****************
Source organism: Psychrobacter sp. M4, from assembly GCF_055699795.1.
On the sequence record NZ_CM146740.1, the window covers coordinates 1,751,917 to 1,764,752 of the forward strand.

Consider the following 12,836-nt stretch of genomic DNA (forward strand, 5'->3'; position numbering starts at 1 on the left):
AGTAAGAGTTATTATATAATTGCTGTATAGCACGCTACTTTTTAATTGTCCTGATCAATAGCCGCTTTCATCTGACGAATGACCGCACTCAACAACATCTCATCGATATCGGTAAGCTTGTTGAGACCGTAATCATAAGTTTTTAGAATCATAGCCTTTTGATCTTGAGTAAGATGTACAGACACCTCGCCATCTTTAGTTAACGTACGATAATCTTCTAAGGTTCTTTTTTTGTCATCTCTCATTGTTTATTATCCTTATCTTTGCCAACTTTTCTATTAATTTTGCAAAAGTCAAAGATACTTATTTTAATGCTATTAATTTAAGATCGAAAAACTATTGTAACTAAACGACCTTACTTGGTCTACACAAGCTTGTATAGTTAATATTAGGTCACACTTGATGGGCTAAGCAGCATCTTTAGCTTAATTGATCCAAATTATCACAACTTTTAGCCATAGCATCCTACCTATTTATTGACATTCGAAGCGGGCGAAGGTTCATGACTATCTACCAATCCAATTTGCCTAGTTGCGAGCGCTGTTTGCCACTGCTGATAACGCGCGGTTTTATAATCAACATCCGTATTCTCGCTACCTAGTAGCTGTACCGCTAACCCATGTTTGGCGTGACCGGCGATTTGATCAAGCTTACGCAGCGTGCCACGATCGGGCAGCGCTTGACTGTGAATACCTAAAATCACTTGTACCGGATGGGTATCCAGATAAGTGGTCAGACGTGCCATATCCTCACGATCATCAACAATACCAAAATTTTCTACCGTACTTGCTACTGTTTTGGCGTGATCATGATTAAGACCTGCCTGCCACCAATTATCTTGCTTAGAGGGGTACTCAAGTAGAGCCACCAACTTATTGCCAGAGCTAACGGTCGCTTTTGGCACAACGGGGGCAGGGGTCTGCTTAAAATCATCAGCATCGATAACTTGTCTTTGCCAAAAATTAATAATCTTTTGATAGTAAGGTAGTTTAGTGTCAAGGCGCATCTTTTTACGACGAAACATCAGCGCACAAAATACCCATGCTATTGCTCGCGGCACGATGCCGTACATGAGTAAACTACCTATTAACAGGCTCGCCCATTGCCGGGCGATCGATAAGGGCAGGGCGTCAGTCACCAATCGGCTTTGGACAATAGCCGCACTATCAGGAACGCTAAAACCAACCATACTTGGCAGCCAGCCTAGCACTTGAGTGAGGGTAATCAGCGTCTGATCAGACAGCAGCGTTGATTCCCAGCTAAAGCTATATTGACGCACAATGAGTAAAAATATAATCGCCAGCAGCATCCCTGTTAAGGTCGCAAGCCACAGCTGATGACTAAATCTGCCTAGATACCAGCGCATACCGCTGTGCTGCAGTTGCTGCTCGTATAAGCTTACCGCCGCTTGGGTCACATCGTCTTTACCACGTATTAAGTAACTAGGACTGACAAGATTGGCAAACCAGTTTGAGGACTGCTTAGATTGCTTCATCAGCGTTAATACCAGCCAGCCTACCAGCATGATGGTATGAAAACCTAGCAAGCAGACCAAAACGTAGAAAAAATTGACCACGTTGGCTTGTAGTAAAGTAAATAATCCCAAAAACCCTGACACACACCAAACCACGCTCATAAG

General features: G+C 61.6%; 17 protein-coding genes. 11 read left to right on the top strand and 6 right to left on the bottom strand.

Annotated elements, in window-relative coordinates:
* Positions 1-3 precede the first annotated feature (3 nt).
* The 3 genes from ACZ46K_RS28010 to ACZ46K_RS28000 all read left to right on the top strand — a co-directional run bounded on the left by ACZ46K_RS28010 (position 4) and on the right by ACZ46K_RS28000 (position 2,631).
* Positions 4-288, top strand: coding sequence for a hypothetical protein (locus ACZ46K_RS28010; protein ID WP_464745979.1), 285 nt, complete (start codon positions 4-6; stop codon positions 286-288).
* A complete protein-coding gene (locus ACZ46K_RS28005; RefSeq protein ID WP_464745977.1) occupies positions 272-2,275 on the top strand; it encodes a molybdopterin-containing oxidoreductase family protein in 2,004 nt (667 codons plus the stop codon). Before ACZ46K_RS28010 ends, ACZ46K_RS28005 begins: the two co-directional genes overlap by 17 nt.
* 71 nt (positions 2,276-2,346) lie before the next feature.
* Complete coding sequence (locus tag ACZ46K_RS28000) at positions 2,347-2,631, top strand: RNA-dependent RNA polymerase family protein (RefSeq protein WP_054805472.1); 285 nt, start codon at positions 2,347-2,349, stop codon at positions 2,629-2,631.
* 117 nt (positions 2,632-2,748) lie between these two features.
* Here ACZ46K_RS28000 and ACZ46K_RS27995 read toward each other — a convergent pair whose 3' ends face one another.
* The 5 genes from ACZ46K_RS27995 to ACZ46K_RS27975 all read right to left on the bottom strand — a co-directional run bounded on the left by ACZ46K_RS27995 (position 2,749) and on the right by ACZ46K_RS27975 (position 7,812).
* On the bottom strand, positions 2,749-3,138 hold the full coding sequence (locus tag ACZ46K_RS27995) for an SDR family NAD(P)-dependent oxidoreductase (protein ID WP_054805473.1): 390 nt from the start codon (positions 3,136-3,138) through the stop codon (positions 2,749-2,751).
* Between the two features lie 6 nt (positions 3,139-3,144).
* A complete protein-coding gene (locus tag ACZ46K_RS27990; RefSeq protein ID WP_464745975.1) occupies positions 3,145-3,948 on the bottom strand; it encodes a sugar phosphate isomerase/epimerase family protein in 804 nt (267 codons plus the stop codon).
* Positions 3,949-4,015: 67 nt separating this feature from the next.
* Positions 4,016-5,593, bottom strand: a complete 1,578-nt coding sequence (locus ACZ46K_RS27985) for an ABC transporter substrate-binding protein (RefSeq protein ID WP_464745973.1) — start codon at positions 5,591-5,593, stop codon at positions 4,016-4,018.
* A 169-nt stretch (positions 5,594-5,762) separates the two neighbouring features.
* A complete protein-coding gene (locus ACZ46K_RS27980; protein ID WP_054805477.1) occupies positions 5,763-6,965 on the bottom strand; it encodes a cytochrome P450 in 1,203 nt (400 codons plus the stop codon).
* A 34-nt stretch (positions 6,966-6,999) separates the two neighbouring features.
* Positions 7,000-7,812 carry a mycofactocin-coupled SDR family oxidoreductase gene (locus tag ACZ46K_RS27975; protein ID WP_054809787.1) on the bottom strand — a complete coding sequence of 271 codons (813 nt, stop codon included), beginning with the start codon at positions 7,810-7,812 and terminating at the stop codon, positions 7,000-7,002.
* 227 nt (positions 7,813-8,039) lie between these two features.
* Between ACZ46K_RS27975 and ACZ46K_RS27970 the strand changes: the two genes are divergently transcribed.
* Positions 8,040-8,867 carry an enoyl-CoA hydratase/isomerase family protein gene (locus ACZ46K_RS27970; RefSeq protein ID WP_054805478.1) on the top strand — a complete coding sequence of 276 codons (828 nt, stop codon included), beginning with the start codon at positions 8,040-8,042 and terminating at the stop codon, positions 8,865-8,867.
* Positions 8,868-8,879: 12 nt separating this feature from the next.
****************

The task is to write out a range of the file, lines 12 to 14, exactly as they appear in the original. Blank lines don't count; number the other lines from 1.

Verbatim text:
* Complete coding sequence (locus tag ACZ46K_RS28000) at positions 2,347-2,631, top strand: RNA-dependent RNA polymerase family protein (RefSeq protein WP_054805472.1); 285 nt, start codon at positions 2,347-2,349, stop codon at positions 2,629-2,631.
* 117 nt (positions 2,632-2,748) lie between these two features.
* Here ACZ46K_RS28000 and ACZ46K_RS27995 read toward each other — a convergent pair whose 3' ends face one another.